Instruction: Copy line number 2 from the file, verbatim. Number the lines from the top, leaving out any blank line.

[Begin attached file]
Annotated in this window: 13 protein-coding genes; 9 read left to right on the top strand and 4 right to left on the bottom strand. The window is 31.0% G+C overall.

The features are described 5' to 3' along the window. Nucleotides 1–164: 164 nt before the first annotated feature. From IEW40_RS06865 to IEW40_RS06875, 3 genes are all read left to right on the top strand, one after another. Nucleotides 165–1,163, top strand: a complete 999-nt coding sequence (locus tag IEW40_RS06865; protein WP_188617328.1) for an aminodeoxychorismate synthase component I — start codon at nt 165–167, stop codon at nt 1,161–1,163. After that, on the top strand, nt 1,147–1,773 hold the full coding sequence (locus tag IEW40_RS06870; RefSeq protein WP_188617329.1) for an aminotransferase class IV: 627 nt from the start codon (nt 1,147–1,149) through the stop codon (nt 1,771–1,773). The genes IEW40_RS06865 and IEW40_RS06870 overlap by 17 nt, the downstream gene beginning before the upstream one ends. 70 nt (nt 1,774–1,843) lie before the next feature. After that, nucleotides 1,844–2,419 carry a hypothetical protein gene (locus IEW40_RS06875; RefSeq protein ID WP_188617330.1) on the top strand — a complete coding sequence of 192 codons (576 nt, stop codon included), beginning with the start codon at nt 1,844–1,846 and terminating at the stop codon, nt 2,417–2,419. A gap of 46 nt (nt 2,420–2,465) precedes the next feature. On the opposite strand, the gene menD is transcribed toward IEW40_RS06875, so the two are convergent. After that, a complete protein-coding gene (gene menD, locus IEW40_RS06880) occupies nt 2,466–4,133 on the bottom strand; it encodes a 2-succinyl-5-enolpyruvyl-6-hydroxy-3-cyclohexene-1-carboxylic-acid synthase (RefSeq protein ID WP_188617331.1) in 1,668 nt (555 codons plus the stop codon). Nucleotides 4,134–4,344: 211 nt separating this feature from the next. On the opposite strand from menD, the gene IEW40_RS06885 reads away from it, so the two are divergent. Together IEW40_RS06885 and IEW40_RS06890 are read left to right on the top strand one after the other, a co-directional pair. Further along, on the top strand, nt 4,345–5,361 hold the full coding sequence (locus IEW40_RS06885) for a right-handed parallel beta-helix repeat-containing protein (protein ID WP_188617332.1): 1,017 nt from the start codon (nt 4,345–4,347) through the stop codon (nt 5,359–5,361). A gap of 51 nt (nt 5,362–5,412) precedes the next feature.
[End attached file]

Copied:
The features are described 5' to 3' along the window. Nucleotides 1–164: 164 nt before the first annotated feature. From IEW40_RS06865 to IEW40_RS06875, 3 genes are all read left to right on the top strand, one after another. Nucleotides 165–1,163, top strand: a complete 999-nt coding sequence (locus tag IEW40_RS06865; protein WP_188617328.1) for an aminodeoxychorismate synthase component I — start codon at nt 165–167, stop codon at nt 1,161–1,163. After that, on the top strand, nt 1,147–1,773 hold the full coding sequence (locus tag IEW40_RS06870; RefSeq protein WP_188617329.1) for an aminotransferase class IV: 627 nt from the start codon (nt 1,147–1,149) through the stop codon (nt 1,771–1,773). The genes IEW40_RS06865 and IEW40_RS06870 overlap by 17 nt, the downstream gene beginning before the upstream one ends. 70 nt (nt 1,774–1,843) lie before the next feature. After that, nucleotides 1,844–2,419 carry a hypothetical protein gene (locus IEW40_RS06875; RefSeq protein ID WP_188617330.1) on the top strand — a complete coding sequence of 192 codons (576 nt, stop codon included), beginning with the start codon at nt 1,844–1,846 and terminating at the stop codon, nt 2,417–2,419. A gap of 46 nt (nt 2,420–2,465) precedes the next feature. On the opposite strand, the gene menD is transcribed toward IEW40_RS06875, so the two are convergent. After that, a complete protein-coding gene (gene menD, locus IEW40_RS06880) occupies nt 2,466–4,133 on the bottom strand; it encodes a 2-succinyl-5-enolpyruvyl-6-hydroxy-3-cyclohexene-1-carboxylic-acid synthase (RefSeq protein ID WP_188617331.1) in 1,668 nt (555 codons plus the stop codon). Nucleotides 4,134–4,344: 211 nt separating this feature from the next. On the opposite strand from menD, the gene IEW40_RS06885 reads away from it, so the two are divergent. Together IEW40_RS06885 and IEW40_RS06890 are read left to right on the top strand one after the other, a co-directional pair. Further along, on the top strand, nt 4,345–5,361 hold the full coding sequence (locus IEW40_RS06885) for a right-handed parallel beta-helix repeat-containing protein (protein ID WP_188617332.1): 1,017 nt from the start codon (nt 4,345–4,347) through the stop codon (nt 5,359–5,361). A gap of 51 nt (nt 5,362–5,412) precedes the next feature.